Recently I’ve been listening to this fine tune by Johnny Flynn and Robert Macfarlane:
Check it out. The video is awesome, the most wonderful transformations of emotion animated through clay. It’s just stunning, an ever-shifting canvas.
In the sleeve notes Flynn describes the song as being about “trying to outrun depression, seeking joy and strength in landscape and movement.” It’s a theme that I feel a strong affinity with, in the work I’m doing with young people and in the context of my own search for mental wellbeing. The dog is perhaps an overused metaphor, but still a good one. It’s sometimes close, sometimes distant, but always there. I feel less like running when I’m tired or alone, and that gives the dog an opportunity to make up some ground. “So I run ‘cause I must”.
I love the depersonalisation of the dog too. When I feel depressed, it isn’t my fault. It isn’t because my life is crap or I made a wrong decision or nobody loves me. I’ve just been caught by the dog, and I need to find a way to escape. It might take me a few hours, or a few days or even more if I feel really stuck, but I always get away somehow. I like to think I’ve got better at it over the years.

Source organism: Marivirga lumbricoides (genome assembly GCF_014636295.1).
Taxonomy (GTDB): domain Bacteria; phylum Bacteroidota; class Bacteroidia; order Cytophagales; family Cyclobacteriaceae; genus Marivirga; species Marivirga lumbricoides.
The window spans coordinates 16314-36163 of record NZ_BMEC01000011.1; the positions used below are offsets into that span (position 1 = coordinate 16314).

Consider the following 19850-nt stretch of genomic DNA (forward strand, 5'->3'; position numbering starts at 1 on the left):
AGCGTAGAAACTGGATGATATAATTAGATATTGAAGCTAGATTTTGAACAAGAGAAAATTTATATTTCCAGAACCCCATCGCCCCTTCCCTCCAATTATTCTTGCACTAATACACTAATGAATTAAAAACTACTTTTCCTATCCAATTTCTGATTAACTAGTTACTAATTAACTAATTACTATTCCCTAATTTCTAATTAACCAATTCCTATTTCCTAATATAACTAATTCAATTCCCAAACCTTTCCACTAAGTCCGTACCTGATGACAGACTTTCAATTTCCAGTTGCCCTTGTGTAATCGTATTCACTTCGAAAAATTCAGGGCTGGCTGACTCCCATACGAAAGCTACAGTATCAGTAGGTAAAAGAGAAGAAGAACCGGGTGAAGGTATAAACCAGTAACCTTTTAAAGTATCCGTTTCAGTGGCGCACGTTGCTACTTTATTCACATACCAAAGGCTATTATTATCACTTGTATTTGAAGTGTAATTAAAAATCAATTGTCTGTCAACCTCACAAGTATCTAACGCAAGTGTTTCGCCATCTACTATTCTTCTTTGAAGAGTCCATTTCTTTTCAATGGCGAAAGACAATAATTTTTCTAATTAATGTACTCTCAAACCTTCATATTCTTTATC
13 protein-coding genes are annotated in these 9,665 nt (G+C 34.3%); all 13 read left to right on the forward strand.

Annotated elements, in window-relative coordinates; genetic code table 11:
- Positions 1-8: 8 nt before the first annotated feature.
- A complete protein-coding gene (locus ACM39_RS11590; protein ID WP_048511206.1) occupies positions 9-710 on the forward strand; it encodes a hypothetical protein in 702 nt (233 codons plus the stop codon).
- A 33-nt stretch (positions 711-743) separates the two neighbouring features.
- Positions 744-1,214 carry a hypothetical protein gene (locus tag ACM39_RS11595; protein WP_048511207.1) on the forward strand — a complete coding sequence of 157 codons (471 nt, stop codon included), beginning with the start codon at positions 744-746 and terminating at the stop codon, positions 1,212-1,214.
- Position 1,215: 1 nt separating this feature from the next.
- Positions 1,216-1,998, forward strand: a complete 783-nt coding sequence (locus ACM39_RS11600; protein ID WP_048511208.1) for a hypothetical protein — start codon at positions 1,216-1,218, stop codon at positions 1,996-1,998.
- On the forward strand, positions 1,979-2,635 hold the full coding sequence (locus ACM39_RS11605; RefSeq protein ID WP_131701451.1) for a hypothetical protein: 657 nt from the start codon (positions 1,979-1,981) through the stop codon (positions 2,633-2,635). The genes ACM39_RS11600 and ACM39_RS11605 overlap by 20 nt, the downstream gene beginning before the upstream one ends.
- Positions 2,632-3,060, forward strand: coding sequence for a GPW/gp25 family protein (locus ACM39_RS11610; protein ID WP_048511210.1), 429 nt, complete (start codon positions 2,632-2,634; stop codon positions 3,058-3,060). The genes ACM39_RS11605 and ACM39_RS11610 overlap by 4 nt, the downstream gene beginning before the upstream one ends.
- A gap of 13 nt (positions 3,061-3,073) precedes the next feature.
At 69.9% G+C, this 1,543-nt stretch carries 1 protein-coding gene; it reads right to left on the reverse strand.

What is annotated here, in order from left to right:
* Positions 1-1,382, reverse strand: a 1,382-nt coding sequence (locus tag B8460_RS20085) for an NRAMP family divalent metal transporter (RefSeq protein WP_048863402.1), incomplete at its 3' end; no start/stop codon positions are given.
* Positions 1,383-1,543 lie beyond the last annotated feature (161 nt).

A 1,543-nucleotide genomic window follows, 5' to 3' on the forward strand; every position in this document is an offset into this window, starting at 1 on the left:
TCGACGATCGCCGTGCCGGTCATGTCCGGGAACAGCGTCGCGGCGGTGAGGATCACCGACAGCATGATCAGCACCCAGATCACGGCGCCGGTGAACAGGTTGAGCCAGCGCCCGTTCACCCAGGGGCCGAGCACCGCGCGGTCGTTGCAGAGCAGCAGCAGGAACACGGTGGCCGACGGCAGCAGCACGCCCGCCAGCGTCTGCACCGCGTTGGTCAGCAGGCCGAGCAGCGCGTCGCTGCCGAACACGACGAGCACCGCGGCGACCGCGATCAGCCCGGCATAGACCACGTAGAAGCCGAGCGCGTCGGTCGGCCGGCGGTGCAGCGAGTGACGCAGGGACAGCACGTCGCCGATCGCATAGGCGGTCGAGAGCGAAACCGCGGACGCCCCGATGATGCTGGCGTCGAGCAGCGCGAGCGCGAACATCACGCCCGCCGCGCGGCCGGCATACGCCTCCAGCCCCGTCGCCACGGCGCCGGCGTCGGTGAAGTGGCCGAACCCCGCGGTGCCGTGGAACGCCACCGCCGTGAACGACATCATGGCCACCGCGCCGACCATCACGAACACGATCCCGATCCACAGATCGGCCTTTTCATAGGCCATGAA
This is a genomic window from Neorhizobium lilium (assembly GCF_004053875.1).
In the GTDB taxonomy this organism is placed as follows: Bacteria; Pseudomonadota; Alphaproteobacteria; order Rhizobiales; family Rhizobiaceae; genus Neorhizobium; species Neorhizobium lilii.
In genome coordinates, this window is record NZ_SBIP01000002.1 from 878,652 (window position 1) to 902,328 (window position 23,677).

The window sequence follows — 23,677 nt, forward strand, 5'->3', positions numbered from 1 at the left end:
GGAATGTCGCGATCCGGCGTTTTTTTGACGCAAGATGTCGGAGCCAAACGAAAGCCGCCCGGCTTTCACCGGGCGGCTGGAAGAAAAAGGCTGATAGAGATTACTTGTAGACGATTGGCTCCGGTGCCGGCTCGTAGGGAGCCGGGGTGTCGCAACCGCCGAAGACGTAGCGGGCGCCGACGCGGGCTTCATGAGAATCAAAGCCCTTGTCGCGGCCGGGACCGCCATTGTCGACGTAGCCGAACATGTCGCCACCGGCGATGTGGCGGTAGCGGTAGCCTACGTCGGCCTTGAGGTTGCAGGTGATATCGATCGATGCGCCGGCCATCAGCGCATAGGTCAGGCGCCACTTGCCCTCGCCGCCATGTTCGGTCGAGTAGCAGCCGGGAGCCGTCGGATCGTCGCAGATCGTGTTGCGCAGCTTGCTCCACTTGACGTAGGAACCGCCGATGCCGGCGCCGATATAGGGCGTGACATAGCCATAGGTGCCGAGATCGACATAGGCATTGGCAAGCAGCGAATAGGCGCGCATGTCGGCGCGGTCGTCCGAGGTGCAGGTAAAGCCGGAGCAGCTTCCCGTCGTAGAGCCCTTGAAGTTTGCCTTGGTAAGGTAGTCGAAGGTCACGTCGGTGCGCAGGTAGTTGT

We come alive in the landscape. There’s healing and contentment in the forest, on the beach or in the hills, and solitude and peace on a summit or by a riverside. Companionships are strengthened. A child sat next to me on a windswept tor last week and said “I feel like myself here” and the power and wisdom of that brief exchange still resounds. Maybe the dog will always be there, but we can leave it in the distance for a little while at least.
“Oh I’m ten degrees of strange
But I’m trying to change,
Tryin’ to shake off my shadow,
Still hoping to get out
Of the black dog’s range.”
Hope you enjoy the song, and if any of this sounds like you and you fancy a walk in the woods with me sometime please let me know.